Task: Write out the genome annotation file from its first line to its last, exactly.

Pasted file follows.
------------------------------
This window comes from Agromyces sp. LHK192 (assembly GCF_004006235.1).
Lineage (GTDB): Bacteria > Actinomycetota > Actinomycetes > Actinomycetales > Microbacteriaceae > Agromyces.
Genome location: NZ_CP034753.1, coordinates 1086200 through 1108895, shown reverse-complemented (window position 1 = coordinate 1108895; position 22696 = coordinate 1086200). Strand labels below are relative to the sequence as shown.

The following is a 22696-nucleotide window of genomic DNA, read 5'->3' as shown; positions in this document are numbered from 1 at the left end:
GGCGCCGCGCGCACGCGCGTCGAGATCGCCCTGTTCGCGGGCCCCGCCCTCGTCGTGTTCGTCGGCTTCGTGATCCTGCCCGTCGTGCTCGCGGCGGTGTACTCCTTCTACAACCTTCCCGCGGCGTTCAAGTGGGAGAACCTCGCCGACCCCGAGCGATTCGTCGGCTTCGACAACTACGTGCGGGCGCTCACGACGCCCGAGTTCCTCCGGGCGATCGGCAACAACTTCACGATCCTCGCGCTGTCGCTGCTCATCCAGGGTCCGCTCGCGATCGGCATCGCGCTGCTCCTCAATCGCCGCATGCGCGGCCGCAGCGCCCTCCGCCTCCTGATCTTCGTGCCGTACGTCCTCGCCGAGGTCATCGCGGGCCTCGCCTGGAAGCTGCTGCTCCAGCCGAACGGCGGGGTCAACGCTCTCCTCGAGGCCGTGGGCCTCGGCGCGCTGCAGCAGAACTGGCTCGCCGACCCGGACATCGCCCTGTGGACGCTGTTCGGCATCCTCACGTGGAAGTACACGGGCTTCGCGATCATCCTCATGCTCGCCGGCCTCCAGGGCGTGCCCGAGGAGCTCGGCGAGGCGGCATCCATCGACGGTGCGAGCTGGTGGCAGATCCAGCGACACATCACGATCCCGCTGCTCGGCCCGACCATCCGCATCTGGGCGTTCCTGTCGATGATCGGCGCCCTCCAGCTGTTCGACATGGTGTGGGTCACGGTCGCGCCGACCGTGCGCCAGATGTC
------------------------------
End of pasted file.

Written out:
This window comes from Agromyces sp. LHK192 (assembly GCF_004006235.1).
Lineage (GTDB): Bacteria > Actinomycetota > Actinomycetes > Actinomycetales > Microbacteriaceae > Agromyces.
Genome location: NZ_CP034753.1, coordinates 1086200 through 1108895, shown reverse-complemented (window position 1 = coordinate 1108895; position 22696 = coordinate 1086200). Strand labels below are relative to the sequence as shown.

The following is a 22696-nucleotide window of genomic DNA, read 5'->3' as shown; positions in this document are numbered from 1 at the left end:
GGCGCCGCGCGCACGCGCGTCGAGATCGCCCTGTTCGCGGGCCCCGCCCTCGTCGTGTTCGTCGGCTTCGTGATCCTGCCCGTCGTGCTCGCGGCGGTGTACTCCTTCTACAACCTTCCCGCGGCGTTCAAGTGGGAGAACCTCGCCGACCCCGAGCGATTCGTCGGCTTCGACAACTACGTGCGGGCGCTCACGACGCCCGAGTTCCTCCGGGCGATCGGCAACAACTTCACGATCCTCGCGCTGTCGCTGCTCATCCAGGGTCCGCTCGCGATCGGCATCGCGCTGCTCCTCAATCGCCGCATGCGCGGCCGCAGCGCCCTCCGCCTCCTGATCTTCGTGCCGTACGTCCTCGCCGAGGTCATCGCGGGCCTCGCCTGGAAGCTGCTGCTCCAGCCGAACGGCGGGGTCAACGCTCTCCTCGAGGCCGTGGGCCTCGGCGCGCTGCAGCAGAACTGGCTCGCCGACCCGGACATCGCCCTGTGGACGCTGTTCGGCATCCTCACGTGGAAGTACACGGGCTTCGCGATCATCCTCATGCTCGCCGGCCTCCAGGGCGTGCCCGAGGAGCTCGGCGAGGCGGCATCCATCGACGGTGCGAGCTGGTGGCAGATCCAGCGACACATCACGATCCCGCTGCTCGGCCCGACCATCCGCATCTGGGCGTTCCTGTCGATGATCGGCGCCCTCCAGCTGTTCGACATGGTGTGGGTCACGGTCGCGCCGACCGTGCGCCAGATGTC